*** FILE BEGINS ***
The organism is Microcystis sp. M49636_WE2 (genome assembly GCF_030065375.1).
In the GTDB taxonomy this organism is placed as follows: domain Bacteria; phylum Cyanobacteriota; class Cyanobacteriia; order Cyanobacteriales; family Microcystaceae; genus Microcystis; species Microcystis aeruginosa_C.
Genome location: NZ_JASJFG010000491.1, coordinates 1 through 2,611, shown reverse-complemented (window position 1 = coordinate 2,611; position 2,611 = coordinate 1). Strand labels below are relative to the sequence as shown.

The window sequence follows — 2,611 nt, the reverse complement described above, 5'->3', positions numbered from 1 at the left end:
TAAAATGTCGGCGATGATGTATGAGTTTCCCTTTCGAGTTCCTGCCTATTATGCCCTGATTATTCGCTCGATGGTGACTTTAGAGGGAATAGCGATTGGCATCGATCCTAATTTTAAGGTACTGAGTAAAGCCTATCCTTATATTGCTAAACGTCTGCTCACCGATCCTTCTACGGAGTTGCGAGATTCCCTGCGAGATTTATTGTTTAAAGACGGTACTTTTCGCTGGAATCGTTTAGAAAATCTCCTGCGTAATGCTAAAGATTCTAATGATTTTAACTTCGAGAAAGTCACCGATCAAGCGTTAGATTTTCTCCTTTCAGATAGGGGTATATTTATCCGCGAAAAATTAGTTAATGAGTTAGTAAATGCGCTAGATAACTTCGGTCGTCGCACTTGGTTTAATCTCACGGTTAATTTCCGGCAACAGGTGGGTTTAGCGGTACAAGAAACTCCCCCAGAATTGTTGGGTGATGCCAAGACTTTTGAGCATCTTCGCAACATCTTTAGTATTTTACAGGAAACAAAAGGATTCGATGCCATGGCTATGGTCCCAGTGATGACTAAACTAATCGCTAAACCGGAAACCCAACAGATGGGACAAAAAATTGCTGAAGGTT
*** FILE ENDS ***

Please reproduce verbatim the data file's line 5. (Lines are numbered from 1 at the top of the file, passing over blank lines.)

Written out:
TAAAATGTCGGCGATGATGTATGAGTTTCCCTTTCGAGTTCCTGCCTATTATGCCCTGATTATTCGCTCGATGGTGACTTTAGAGGGAATAGCGATTGGCATCGATCCTAATTTTAAGGTACTGAGTAAAGCCTATCCTTATATTGCTAAACGTCTGCTCACCGATCCTTCTACGGAGTTGCGAGATTCCCTGCGAGATTTATTGTTTAAAGACGGTACTTTTCGCTGGAATCGTTTAGAAAATCTCCTGCGTAATGCTAAAGATTCTAATGATTTTAACTTCGAGAAAGTCACCGATCAAGCGTTAGATTTTCTCCTTTCAGATAGGGGTATATTTATCCGCGAAAAATTAGTTAATGAGTTAGTAAATGCGCTAGATAACTTCGGTCGTCGCACTTGGTTTAATCTCACGGTTAATTTCCGGCAACAGGTGGGTTTAGCGGTACAAGAAACTCCCCCAGAATTGTTGGGTGATGCCAAGACTTTTGAGCATCTTCGCAACATCTTTAGTATTTTACAGGAAACAAAAGGATTCGATGCCATGGCTATGGTCCCAGTGATGACTAAACTAATCGCTAAACCGGAAACCCAACAGATGGGACAAAAAATTGCTGAAGGTT